Water Emergency in Louisiana Town Follows Years of Concern Over Aging Infrastructure
For more than a year, officials have been concerned about discolored water.
— -- For more than a year, state health officials and residents of the small town of St. Joseph, Louisiana, have been worried about discolored tap water tied to aging infrastructure, waiting for an audit to free up funds to update the water system.
Last week, the town's water supply tested positive for high levels of lead and copper in two different locations, which prompted Louisiana Governor John Bel Edwards to declare a public health emergency and direct residents to use bottled water instead of tap water.
Aging water pipes and infrastructure have concerned health officials for years, according to Dr. Jimmy Guidry, Louisiana State Health Officer. But, in the last year, the state's health department has stepped up testing to check for lead or other dangerous substances in the water.
High levels of iron and manganese were previously found to be causing the discoloration in the water, Guidry explained. Though the discolored water was not believed to be unsafe, health officials were concerned that deteriorating pipes could lead to increased lead levels.
"The Town of St. Joseph has experienced water problems for years due to the poorly maintained and deteriorating water distribution system," the governor's office said in a statement last week. "Frequent breaks in the water distribution system provide a potential health risk because of the drop in water pressure."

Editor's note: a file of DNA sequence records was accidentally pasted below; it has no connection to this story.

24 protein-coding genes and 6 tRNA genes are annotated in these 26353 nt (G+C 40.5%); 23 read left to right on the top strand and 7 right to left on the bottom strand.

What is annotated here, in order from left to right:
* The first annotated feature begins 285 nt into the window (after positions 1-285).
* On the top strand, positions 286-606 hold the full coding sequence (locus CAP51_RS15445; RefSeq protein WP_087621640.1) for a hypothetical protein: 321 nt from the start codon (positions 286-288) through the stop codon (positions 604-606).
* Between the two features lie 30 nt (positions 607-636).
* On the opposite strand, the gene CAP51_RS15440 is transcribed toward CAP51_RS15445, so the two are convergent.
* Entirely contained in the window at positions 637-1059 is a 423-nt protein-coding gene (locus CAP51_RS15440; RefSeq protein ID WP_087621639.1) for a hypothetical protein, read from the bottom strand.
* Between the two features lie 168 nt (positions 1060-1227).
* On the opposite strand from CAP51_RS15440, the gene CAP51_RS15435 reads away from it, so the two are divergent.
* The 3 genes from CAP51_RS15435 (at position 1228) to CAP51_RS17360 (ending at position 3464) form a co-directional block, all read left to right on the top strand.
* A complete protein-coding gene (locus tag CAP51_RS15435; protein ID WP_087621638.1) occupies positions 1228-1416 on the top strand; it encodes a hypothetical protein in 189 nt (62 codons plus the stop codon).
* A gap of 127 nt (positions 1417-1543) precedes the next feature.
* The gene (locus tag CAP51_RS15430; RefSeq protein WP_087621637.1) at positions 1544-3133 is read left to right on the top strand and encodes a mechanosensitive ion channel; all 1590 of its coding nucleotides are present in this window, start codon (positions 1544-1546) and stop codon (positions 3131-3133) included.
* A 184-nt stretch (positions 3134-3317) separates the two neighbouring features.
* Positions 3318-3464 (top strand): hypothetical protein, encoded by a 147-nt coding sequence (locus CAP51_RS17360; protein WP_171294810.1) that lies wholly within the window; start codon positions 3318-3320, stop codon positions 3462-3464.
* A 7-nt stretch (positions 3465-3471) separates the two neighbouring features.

Though the state has made repairs to the pipes in the past, the problem has grown.
"We've had more repairs this year than last year and the repairs are taking longer and longer," Guidry said.
While declaring a public health emergency, Edwards also ordered a month's worth of bottled water sent to the town so residents didn't have to use tap water.
"Out of an abundance of caution, the Louisiana Department of Health recommends that residents use an alternative source of water for personal consumption, including making ice, brushing teeth or using it for food preparation and rinsing of foods," the Governor's office said in a statement.
Guidry said state health officials plan to test every home in the town and the residents' lead levels through blood tests.
"So far we don't have evidence that it is in the blood of any [level of] concern," Guidry. "But right now we are promoting that children get tested."
The state government is hoping to replace all the water infrastructure in the town of approximately 1,100 within a year, a spokeswoman for the Louisiana Department of Health told ABC News. She said funds to fix the St. Joseph water system were delayed pending an audit of 2015 finances, which finished in June of 2016. The state health department has designated $8 million for the replacement.
The town's water issues have been compounded by new scrutiny that has faced their Mayor, Edward Brown. Brown was accused in a state audit of mismanaging funds in March, awarding work to his cousin without properly documenting the payments. He is now under criminal investigation, according to state police.
Brown denied wrongdoing in an interview with CNN.
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